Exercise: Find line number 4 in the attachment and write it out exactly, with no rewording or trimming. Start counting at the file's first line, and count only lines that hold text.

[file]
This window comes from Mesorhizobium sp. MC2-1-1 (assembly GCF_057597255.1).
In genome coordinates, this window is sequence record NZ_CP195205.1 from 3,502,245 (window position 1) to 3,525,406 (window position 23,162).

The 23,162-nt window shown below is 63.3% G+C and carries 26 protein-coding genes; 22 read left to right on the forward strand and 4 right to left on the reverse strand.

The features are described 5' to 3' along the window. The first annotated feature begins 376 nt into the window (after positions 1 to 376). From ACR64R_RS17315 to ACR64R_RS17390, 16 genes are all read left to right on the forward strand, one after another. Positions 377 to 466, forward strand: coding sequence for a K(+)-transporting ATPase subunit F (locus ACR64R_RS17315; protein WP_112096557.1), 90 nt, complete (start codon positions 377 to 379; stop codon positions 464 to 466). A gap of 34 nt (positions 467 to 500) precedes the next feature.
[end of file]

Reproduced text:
The features are described 5' to 3' along the window. The first annotated feature begins 376 nt into the window (after positions 1 to 376). From ACR64R_RS17315 to ACR64R_RS17390, 16 genes are all read left to right on the forward strand, one after another. Positions 377 to 466, forward strand: coding sequence for a K(+)-transporting ATPase subunit F (locus ACR64R_RS17315; protein WP_112096557.1), 90 nt, complete (start codon positions 377 to 379; stop codon positions 464 to 466). A gap of 34 nt (positions 467 to 500) precedes the next feature.